June 26, 2015
Polls consistently show that Social Security is among the country’s most popular federal programs. But that doesn’t mean most Americans actually understand how it works.
Most people who answered basic questions about Social Security received a failing grade, according to a new survey from the Massachusetts Mutual Life Insurance Company. To be fair, such an outcome is not entirely unexpected, given that the retirement program remains a complicated system, with its handbook including more than 2,700 entries on topics from remarriage to black lung benefits.
Given that Social Security handles retirement benefits for 56 million Americans — with most seniors dependent on the program for the bulk of their income — it behooves consumers to at least grasp the basics. Only 28 percent of those surveyed received a passing grade when asked about key issues such as the program’s full retirement age and whether an individual must be a U.S. citizen to collect Social Security benefits. Only one person out of the survey’s 1,513 respondents answered all 10 questions correctly.
The risk? That people who don’t understand the system will make unwise decisions, possibly foregoing money they’re entitled to receive.
“Americans who lack the proper knowledge and information about Social Security may be putting their retirement planning in jeopardy,” Phil Michalowski, vice president, U.S. Insurance Group, MassMutual, said in a statement. “In fact, many may be leaving Social Security retirement benefits they’re entitled to on the table, or incorrectly assuming what benefits may be available in retirement.”
To take the quiz yourself — and check your answers — click here. Read on to learn about five of the most common misunderstandings about Social Security.
U.S. citizenship is required to receive benefits. True or false? If you are like three-quarters of the survey’s respondents, you believe that holding American citizenship is necessary to receive Social Security benefits. But that’s incorrect. Resident aliens (or “green card” holders) may qualify to receive Social Security payments, as long as they meet some additional guidelines, such as having 10 years of work in the U.S. under their belts.
The full retirement age is 65. True or false? More than 7 out of 10 workers said they believe the full retirement age is 65. Again, that’s not correct. While workplace culture pegs retirement at age 65, the Social Security Administration determines your full retirement age — which means the age at which workers can claim full benefits — based on the year of your birth. For people born between 1943 and 1954, the full retirement age is 66. For those born between 1955 to 1959, the full retirement age increases every two months above 66 years old. For people born after 1960, the full retirement age is 67. The risk for workers who get this wrong? Filing before full retirement age means a reduction in monthly benefits.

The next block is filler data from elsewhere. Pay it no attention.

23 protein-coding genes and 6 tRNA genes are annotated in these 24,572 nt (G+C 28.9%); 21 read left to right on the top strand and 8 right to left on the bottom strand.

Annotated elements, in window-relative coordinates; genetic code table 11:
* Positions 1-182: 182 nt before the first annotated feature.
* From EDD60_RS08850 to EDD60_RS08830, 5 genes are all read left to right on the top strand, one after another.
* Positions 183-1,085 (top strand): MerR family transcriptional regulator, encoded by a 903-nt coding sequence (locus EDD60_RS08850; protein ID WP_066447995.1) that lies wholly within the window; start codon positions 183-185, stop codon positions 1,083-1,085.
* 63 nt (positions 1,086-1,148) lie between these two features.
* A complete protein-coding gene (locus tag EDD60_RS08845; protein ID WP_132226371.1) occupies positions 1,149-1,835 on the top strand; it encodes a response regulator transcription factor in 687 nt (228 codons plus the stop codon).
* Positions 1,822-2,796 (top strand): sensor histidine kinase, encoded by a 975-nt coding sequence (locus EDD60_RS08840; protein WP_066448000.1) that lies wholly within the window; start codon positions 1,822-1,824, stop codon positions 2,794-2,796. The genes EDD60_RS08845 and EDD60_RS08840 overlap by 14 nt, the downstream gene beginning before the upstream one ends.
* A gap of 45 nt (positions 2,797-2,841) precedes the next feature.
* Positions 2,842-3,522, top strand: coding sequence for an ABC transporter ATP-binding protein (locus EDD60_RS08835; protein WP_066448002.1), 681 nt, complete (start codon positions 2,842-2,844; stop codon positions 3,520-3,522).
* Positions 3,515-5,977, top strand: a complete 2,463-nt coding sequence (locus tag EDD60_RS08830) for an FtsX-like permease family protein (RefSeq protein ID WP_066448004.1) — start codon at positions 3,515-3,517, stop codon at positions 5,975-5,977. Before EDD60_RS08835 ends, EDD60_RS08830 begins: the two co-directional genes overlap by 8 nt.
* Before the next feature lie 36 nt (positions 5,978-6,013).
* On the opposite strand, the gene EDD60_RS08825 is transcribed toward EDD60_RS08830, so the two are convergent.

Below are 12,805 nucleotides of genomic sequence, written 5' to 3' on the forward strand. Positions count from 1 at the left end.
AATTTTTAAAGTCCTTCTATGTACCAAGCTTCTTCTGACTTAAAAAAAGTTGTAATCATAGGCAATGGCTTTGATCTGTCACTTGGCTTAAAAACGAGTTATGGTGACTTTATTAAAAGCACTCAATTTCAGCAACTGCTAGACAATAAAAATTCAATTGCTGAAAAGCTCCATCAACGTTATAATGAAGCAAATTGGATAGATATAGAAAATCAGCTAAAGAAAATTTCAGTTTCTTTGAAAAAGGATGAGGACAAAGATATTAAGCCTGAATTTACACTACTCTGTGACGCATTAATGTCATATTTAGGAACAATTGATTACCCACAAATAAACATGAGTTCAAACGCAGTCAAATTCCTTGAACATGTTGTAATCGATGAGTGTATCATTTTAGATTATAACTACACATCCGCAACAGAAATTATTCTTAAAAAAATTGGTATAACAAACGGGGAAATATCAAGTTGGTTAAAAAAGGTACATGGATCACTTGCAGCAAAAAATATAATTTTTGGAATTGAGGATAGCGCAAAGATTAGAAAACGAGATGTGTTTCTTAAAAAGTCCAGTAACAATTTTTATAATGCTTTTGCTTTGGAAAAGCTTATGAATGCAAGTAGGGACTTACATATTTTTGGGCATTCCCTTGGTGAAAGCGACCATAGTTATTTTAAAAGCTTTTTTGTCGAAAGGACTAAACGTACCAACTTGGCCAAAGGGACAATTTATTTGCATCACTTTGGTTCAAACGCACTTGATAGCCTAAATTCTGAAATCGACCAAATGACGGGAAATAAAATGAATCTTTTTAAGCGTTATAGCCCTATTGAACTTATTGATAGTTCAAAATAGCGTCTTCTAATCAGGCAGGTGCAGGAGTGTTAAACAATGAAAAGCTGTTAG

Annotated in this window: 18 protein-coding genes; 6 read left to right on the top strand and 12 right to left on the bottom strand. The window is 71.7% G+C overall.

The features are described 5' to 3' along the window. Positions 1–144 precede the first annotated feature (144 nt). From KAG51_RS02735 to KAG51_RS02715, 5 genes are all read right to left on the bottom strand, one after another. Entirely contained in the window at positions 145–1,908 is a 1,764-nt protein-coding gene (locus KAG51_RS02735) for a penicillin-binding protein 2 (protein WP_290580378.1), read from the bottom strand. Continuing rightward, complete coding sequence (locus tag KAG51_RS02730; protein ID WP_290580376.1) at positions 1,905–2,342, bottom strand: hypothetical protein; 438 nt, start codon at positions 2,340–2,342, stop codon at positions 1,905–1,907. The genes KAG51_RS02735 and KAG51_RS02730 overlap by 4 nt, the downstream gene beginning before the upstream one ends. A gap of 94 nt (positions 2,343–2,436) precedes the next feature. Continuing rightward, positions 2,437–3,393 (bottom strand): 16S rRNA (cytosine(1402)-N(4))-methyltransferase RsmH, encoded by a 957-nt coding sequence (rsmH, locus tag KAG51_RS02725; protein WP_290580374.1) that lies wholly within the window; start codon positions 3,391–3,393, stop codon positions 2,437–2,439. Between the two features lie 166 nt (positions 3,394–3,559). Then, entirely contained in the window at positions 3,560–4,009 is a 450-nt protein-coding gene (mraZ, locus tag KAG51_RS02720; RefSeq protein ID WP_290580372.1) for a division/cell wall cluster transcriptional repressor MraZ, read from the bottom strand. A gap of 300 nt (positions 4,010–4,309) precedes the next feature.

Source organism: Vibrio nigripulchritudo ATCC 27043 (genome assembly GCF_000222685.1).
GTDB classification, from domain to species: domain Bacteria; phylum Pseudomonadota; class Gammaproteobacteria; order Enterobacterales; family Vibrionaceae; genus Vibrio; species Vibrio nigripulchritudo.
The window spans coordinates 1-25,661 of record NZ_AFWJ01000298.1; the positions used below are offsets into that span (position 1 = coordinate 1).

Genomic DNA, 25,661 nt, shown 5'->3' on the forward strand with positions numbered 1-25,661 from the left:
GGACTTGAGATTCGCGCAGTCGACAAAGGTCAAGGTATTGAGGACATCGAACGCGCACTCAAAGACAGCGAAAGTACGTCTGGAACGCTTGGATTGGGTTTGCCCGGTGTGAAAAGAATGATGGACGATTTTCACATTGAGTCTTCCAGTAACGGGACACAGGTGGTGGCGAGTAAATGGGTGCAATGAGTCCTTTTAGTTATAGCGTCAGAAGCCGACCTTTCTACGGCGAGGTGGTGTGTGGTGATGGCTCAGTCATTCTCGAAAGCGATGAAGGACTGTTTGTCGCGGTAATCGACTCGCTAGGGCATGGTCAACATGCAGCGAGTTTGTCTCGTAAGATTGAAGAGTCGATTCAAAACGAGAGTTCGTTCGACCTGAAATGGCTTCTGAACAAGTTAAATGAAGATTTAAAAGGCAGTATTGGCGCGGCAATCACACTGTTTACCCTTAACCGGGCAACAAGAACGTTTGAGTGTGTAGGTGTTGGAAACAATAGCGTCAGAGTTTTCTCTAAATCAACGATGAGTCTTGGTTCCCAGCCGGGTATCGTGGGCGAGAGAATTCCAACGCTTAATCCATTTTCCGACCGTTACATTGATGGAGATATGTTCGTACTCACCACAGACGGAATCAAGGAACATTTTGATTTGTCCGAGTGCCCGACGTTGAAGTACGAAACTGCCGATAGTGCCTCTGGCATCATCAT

Continuing to work after retirement regardless of age will crimp your benefits. True or false? More than half of respondents incorrectly believed they could continue to work and collect full benefits regardless of their age. While people can work and receive Social Security retirement benefits, there’s a catch if you haven’t yet received full retirement age: your earnings will be subject to the retirement earnings test. In 2015, that limit was $15,720. People earning above that will have $1 of their Social Security benefits withheld for every $2 of earnings that exceed the limit.
As a divorced person, I can collect Social Security based on my ex-spouse’s earnings history. True or false? Only about four of 10 respondents knew the answer to this question: It’s true. If you were married to your ex-spouse for at least 10 years, are over 62 years old and have not remarried, you are entitled to claim Social Security benefits based on your ex’s earnings. This is a gender-neutral benefit, which means that both men and women can claim for the benefit based on their ex-spouse’s earnings.
If my spouse passes away, I can continue to receive both his or her Social Security benefits as well as my own. True or false? About half of respondents believed this was true, the survey found. That means those people may be making incorrect assumptions about their income during their golden years, since Social Security retirement benefits are only paid while a person is alive. After a spouse dies, a retiree would either receive the greater of their own benefit or their spouse’s, but not both.